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July 9, 1999


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Mr Locksmith: Ram Suri's 128-bit encryption technology can beat US export restrictions. Any takers? Priya Ganapati

Dil se raeee... Dil se re... That's the birth pangs of Ram Suri's Compaq booting to life. He swiftly jabs at the keyboard and turns off the music. Only an embarrassed grin punctuates the demonstration of his 128-bit encryption technology.

Email this story to a friend. The 30-year-old Suri is the owner of Hyderabad-based Surisoft, a software development and consultancy company formed in 1991.

Mr Locksmith
Infosys Q1
Modem sales up
Suri is staying with a cousin while passing through Bombay, travelling to prospect clients for his software. I meet him in the apartment where his desk is littered with CDs ranging from Dil Se to MTNL's telephone directory.

The next day, he is leaving for New Delhi where he will meet defence officers in the hope of convincing them about his stronger digital encryption technology.

Suri has a sense of timing.

A few months ago, the Defence Research and Development Organisation had issued an alert against all US-made network security software: The US government allows the export of encryption software up to a maximum strength of 64 bits only.

Due to this restriction, most encryption that comes with popular software is too weak to be implemented by organisations like banks and financial institutions.

"It is only for business purposes that foreign companies are dumping their technology in India. So, those concerned about Indian security should use Indian technology. Most Indian companies are using only 40-bit or a maximum of 56-bit encryption software," Suri points out.

"Let me show you a small demonstration of how a file looks when it is encrypted and then decrypted," he begins. I nod my head and stare at the sleek laptop in front of me.

Suri clicks an icon labelled 'Vajra'. "Vajra? What's that?"

"Well, my encryption software cannot be broken easily. It is just like diamond. In Sanskrit Vajra means diamond," Suri grins.

Actually, there are three different versions of Vajra:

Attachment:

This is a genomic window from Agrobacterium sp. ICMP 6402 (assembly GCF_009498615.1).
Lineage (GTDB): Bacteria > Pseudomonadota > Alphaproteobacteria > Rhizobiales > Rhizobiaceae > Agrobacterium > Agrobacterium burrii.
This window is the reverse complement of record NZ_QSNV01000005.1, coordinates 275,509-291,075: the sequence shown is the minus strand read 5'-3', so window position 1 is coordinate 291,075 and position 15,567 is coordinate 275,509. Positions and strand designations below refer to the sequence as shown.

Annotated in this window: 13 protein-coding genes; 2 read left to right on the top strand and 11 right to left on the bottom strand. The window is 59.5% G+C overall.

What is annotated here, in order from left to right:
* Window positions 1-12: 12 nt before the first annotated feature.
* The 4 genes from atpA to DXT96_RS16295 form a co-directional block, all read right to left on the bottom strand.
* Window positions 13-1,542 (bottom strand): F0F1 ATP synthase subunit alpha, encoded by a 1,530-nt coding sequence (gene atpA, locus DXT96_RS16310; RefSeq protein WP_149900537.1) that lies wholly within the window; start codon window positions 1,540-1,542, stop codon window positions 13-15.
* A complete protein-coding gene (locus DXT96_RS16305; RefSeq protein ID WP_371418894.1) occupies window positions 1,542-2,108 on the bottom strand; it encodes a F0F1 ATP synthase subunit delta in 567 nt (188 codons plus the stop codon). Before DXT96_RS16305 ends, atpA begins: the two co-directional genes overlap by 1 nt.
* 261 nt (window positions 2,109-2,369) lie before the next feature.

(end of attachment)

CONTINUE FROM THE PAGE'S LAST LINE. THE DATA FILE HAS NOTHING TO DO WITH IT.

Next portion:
1. Vajra-i32 bit text encryptor Internet version,
  2. Vajra-i128 bit universal file encryptor and
  3. Vajra-i128 bit Internet version.
"Vajra-i128 bit is a 128-bit encryption software that uses universal file encryption. I am looking at the military and defence segment for marketing my software. Actually I have even received a fax from the army asking me to come to Delhi to demonstrate my software," he says, handing out the fax for a journalistic crosscheck.

Photo: Jewella Miranda
Inventor Ram Suri
 Inventor Ram Suri

A sharp pencil begins sketching on paper. "I call it 'UCX' which means 'you see X'," Suri explains. 'UCX' is the core of the encryption product.

Built over the inner core of 'UCX' is an interface. The interface can be written in Visual Basic or any other language conducive to the DOS environment.

The interface is backed up with a security ring. The security ring prevents piracy of his software when downloaded from the Internet or copied from a CD.

"As it is an encryption software it should be protected from piracy so the main purpose of using it is not defeated. The security ring would be provided by me from my Web site. This is to ensure that the programme will not accept your environment until you register it with my site," he elaborates.

Suri's encryption software uses a modified version of the public key-private key concept used in other popular encryption software.

But Suri has added to this his idea of using a common key that acts as a public key and a private key known only to the sender or receiver.